Today’s Veterinary Business Staff
The authors of a study that found unintended bias in veterinary school admissions are calling for a re-examination of the entire process.
The Association of American Veterinary Medical Colleges study concluded that admission offers were lower for candidates from underrepresented racial or ethnic groups as well as for Pell Grant recipients and first-generation college students. In addition, candidates from rural communities and candidates who aspired to practice in rural communities were similarly shortchanged.
“The playing field is certainly not level for all candidates,” wrote authors James W. Lloyd, DVM, Ph.D., and Lisa Greenhill, Ph.D. “Candidates from disadvantaged groups must overcome disproportionate degrees of difficulty to achieve their goals.”
Dr. Lloyd is the former dean of the University of Florida College of Veterinary Medicine. Dr. Greenhill is the AAVMC’s senior director of institutional research and diversity and a Today’s Veterinary Business columnist.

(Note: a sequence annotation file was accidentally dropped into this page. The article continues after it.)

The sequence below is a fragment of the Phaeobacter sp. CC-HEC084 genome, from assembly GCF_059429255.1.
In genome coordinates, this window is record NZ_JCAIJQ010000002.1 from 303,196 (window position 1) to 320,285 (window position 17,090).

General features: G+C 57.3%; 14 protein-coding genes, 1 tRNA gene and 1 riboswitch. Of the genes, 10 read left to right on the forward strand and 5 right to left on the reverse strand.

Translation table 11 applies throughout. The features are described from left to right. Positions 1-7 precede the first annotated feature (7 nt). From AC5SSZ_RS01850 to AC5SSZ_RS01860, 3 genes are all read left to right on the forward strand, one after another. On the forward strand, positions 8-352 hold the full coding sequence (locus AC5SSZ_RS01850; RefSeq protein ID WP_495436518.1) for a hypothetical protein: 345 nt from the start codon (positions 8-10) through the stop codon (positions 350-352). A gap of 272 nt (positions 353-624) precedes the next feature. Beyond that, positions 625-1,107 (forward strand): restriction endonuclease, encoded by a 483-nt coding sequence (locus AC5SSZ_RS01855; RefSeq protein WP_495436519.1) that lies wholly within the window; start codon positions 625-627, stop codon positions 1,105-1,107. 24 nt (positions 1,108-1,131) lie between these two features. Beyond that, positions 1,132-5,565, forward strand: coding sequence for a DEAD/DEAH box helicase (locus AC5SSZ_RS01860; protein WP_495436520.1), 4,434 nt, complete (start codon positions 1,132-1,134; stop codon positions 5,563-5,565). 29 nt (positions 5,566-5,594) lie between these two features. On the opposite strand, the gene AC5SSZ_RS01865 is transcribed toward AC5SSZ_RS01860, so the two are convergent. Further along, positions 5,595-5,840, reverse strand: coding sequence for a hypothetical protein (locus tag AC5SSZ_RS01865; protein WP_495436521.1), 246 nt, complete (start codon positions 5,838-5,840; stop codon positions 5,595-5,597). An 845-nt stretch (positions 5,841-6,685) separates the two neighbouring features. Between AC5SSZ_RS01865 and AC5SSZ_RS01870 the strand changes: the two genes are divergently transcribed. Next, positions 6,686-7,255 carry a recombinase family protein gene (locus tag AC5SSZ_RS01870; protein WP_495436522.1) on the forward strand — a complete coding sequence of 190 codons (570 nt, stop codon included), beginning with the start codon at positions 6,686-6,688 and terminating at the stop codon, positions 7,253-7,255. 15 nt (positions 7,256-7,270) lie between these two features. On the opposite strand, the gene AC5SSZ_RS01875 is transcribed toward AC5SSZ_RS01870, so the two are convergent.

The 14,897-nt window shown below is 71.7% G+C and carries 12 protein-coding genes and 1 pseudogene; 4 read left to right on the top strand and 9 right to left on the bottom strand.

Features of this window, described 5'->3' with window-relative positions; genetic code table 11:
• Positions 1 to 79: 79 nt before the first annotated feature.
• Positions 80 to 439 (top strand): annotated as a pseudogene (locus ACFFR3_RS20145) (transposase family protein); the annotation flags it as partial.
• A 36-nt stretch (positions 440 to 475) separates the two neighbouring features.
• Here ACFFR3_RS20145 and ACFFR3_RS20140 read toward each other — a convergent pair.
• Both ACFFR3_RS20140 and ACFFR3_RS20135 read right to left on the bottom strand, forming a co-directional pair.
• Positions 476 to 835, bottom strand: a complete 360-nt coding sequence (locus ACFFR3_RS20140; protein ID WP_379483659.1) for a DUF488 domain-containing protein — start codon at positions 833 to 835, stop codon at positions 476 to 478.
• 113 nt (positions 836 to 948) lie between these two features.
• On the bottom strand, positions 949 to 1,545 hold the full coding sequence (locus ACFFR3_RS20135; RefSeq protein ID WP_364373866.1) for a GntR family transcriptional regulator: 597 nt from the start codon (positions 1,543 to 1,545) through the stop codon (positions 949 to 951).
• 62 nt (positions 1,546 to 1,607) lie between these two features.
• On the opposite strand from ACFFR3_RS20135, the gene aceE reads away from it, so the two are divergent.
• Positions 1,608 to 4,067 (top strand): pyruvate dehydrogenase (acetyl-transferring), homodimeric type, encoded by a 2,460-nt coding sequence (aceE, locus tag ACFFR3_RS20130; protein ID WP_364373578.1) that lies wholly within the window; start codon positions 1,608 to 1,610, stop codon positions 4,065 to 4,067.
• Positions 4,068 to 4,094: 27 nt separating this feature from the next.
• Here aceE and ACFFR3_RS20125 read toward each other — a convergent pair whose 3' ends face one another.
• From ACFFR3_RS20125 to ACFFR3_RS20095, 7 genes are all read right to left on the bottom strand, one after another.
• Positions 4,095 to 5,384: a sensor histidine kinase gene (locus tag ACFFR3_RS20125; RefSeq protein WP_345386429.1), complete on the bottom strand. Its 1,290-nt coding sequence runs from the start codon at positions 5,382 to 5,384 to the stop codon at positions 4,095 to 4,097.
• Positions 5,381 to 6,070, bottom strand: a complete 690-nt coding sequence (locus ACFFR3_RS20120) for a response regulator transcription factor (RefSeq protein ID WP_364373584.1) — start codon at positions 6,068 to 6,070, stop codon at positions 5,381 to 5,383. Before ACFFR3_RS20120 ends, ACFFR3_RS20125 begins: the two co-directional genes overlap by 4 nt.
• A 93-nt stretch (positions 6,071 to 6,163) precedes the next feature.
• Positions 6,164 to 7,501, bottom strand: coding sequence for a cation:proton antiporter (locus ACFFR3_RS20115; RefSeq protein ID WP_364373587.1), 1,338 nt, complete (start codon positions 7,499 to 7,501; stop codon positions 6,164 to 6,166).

Veterinary school offers of admission, Drs. Lloyd and Greenhill stated, “tended to be higher for candidates who were white, male, grew up in suburban communities, were not Pell Grant recipients and whose parents attended college.”
“These findings signal a very real need to re-examine admission processes,” they wrote. “Schools and colleges of veterinary medicine should objectively and rigorously review their admissions processes and re-evaluate those elements, such as the number of veterinary, animal or total experience hours, that may be a source of inherent bias against particular groups of applicants.”
Drs. Lloyd and Greenhill acknowledged that “many disadvantaged candidates are ultimately successful in gaining an offer of admission.”
“But the playing field is certainly not level for all candidates,” they stated. “Candidates from disadvantaged groups must overcome disproportionate degrees of difficulty to achieve their goals.”
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